I admire the work of Leo Lionni, Maurice Sendak, Lisbeth Zwerger, Mitsumasa Anno, Ezra Jack Keats, Jerry Pinkney and Chris Van Allsburg. Each of these picture book artists has an individual and distinctive style and approach and each one speaks from his or her soul.
You have created over 40 gorgeous picture book in your career, but why do you think The Very Hungry Caterpillar was more popular than, say, The Bad Tempered Ladybug or The Very Quiet Cricket?
I think it has a universal quality – perhaps the way the caterpillar transforms – that so many can relate to.
Do you ever get tired of hearing The Very Hungry Caterpillar?
I have to admit, I don’t. It continues to entertain me, all these years later!
What comes first, the story or the pictures? And where do ideas come from?
To me pictures need writing and writing needs pictures. A child once called me a picture writer, and that’s a good way to describe me. It is the idea that comes first.
I start with a dummy book. A dummy book is eight sheets of paper folded and stapled to make a 32-page blank book, into which I sketch my idea. Sometimes it takes many, many dummy books before the pictures and the story are just right. It’s hard work and you have to have faith in yourself.
When I start a book it’s a lot of fun. After a while it is work, then it becomes labor. Towards the end it feels like slavery! After I have delivered the finished illustrations to the publisher, I become sad. But when I see the printed book, I am happy again!
When did you decide to start writing and illustrating books?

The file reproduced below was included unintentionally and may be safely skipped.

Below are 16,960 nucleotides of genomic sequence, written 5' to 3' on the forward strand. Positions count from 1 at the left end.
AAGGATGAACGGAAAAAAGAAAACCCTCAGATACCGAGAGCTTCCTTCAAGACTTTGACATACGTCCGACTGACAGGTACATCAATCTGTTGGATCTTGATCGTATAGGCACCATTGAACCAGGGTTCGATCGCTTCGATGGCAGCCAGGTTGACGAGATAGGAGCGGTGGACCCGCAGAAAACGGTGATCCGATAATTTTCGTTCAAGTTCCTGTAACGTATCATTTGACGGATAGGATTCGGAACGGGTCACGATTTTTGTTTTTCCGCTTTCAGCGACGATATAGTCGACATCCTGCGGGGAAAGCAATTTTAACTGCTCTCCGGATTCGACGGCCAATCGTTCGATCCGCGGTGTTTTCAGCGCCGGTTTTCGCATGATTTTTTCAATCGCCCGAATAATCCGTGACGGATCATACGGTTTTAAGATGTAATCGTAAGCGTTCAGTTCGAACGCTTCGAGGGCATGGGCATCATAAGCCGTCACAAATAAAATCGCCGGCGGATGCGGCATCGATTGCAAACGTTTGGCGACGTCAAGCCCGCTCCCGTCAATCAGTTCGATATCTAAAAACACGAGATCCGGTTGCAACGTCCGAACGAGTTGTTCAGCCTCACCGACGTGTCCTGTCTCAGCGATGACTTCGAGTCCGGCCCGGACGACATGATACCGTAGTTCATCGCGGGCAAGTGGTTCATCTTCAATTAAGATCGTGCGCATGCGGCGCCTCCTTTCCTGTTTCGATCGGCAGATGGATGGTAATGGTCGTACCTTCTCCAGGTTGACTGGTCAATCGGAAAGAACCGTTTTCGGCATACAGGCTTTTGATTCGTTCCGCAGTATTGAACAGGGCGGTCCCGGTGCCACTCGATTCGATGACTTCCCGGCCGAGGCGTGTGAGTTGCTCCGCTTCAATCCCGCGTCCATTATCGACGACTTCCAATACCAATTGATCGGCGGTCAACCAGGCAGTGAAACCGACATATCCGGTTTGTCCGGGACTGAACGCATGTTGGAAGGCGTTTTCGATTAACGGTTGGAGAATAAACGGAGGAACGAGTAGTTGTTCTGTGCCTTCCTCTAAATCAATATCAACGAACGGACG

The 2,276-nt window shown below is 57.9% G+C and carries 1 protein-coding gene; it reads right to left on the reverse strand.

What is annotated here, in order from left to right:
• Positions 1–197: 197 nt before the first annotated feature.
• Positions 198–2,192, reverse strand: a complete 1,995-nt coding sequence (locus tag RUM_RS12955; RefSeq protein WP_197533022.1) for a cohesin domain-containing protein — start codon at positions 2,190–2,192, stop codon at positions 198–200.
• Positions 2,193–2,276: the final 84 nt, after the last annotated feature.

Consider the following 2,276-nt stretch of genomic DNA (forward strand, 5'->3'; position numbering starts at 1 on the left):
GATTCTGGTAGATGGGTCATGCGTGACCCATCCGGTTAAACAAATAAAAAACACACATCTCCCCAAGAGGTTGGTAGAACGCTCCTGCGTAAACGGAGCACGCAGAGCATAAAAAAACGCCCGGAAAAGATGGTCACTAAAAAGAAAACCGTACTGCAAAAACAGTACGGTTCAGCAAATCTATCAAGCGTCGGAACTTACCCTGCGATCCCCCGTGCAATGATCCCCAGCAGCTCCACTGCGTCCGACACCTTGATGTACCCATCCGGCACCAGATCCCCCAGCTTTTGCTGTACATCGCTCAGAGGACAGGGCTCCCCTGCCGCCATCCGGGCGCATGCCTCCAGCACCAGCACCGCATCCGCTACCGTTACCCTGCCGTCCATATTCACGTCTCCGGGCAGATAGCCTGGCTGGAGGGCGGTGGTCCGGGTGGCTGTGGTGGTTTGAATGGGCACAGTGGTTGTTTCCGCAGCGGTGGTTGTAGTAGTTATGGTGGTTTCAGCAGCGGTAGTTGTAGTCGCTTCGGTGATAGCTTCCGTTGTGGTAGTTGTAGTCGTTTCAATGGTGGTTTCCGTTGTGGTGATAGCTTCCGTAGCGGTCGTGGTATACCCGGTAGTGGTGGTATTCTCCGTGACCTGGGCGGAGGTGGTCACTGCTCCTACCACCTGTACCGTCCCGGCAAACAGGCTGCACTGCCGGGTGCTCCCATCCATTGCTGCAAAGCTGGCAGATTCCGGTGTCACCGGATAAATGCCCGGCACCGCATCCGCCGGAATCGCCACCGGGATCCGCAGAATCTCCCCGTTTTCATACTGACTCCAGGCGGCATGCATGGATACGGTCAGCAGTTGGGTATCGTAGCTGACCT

My career began as a graphic designer. Later I was an art director for an advertising agency. In the mid 1960’s Bill Martin Jr saw an ad of a red lobster that I had designed and asked me to illustrate Brown Bear, Brown Bear, What Do You See? What an inspiring book! Now the large sheets of paper, the colorful paints and fat brushes of my earlier school came to my mind. I was set on fire! It was possible, after all, to do something special that would show a child the joy to be found in books. This opportunity changed my life.
I found that illustrating alone was not entirely satisfying and wanted to try writing as well. I began to make rough books of my ideas and stored them in a small cardboard box. When I illustrated an historical cookbook, the editor heard about my box of ideas and asked to see them. I submitted 1,2,3 to the Zoo. Then I showed her a story about a worm who ate holes through the pages. Ann Beneduce, my editor, wasn’t so sure about the appeal of worm. “Maybe another creature would be better. How about a caterpillar?” Ann asked. “Butterfly!” I exclaimed. That is how The Very Hungry Caterpillar was born. Almost without trying, I had become an author and illustrator of books for children.
To read more about Eric Carle and his books visit his official website, www.eric-carle.com